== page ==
Once upon a time, when Emperor Hsuan-tsung of the Tang dynasty was playing dice with his concubine Yang Kuei-Fei, he needed three fours to win the game.  He threw the dice, and the first die settled immediately on a ‘four.’  Excitedly, the Emperor cheered “Four! Four!”, and both of the remaining dice, obediently, settled on ‘four‘.

Naturally, the Emperor felt rather smug about this display of imperial fiat, and a eunuch waiting on the Emperor suggested that this phenomenal fortune should be marked by something.  Thus, the Emperor decreed that in all future the ‘four’ on dice should be colored red and so it came to be.

In China red is considered to be a very auspicious colour, and the symbol of luck and good fortune.

Traditionally the ‘one’ on Chinese dice are also coloured red as the 'one' is the ace and often the highest throw in Chinese dice games.  Nowadays, however, the one is usually left blank, as seen on Mah Jongg dice, hollowed out to preserve the balance of the die.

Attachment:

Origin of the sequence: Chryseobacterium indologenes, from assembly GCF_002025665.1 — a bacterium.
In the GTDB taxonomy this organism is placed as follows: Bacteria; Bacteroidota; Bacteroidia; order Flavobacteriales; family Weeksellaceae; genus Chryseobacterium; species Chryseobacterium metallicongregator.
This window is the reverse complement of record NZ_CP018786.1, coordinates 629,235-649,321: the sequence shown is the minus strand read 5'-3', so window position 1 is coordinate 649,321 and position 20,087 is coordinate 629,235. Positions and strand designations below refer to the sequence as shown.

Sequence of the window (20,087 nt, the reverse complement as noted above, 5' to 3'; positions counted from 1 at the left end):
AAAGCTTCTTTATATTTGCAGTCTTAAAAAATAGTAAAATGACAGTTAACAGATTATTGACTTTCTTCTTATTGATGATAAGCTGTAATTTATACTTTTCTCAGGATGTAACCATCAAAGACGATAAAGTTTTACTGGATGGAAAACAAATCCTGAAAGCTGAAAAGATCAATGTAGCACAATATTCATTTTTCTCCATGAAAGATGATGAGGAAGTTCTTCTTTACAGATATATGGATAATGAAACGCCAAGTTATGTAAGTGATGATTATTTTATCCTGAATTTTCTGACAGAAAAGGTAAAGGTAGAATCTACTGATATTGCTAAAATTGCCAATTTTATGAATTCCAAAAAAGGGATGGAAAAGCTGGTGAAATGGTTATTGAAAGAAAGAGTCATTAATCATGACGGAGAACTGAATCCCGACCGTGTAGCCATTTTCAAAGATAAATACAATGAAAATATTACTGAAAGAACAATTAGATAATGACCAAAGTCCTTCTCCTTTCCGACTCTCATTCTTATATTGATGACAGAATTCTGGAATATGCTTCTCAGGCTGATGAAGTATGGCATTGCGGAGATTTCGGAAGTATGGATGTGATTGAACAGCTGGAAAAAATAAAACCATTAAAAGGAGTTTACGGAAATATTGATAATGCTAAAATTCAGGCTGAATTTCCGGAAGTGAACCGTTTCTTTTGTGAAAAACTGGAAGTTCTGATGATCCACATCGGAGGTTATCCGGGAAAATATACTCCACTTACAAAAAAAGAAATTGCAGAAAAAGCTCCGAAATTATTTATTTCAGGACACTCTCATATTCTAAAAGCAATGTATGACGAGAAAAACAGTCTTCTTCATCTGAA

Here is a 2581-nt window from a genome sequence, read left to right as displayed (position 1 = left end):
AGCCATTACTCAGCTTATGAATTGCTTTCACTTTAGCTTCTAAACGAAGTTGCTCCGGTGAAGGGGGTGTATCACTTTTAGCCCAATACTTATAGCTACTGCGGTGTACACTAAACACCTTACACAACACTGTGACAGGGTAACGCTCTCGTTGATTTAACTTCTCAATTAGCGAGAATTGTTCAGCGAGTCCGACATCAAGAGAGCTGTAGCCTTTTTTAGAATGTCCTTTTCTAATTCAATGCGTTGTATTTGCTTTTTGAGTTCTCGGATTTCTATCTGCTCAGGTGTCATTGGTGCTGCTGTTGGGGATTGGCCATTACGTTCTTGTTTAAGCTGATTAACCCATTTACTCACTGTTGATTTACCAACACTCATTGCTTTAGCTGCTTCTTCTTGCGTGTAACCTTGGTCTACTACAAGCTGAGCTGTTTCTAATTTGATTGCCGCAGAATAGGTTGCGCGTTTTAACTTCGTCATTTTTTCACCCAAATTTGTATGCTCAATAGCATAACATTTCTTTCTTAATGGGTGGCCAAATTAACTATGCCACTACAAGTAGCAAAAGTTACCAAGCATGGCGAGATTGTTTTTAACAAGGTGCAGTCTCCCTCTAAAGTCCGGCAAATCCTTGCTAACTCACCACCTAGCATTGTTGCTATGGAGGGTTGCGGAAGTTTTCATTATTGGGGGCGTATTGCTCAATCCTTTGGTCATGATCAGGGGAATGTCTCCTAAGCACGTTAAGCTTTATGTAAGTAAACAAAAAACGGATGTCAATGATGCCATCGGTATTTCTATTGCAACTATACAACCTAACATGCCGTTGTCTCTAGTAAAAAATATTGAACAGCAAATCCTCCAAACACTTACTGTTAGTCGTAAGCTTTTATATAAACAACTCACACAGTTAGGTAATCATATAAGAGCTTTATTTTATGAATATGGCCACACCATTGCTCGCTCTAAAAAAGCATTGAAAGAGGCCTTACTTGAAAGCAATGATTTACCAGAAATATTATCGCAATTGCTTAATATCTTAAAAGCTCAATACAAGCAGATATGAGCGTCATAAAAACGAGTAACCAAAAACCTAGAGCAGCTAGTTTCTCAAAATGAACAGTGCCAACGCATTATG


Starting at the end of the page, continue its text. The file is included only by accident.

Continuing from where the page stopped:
It could also be because the Chinese consider the number four unlucky, and will go to great lengths to avoid it.

This is because the pronounciation of the Chinese word for "four" is eerily similar to that of the word for "death".

Log in or register to write something here or to contact authors.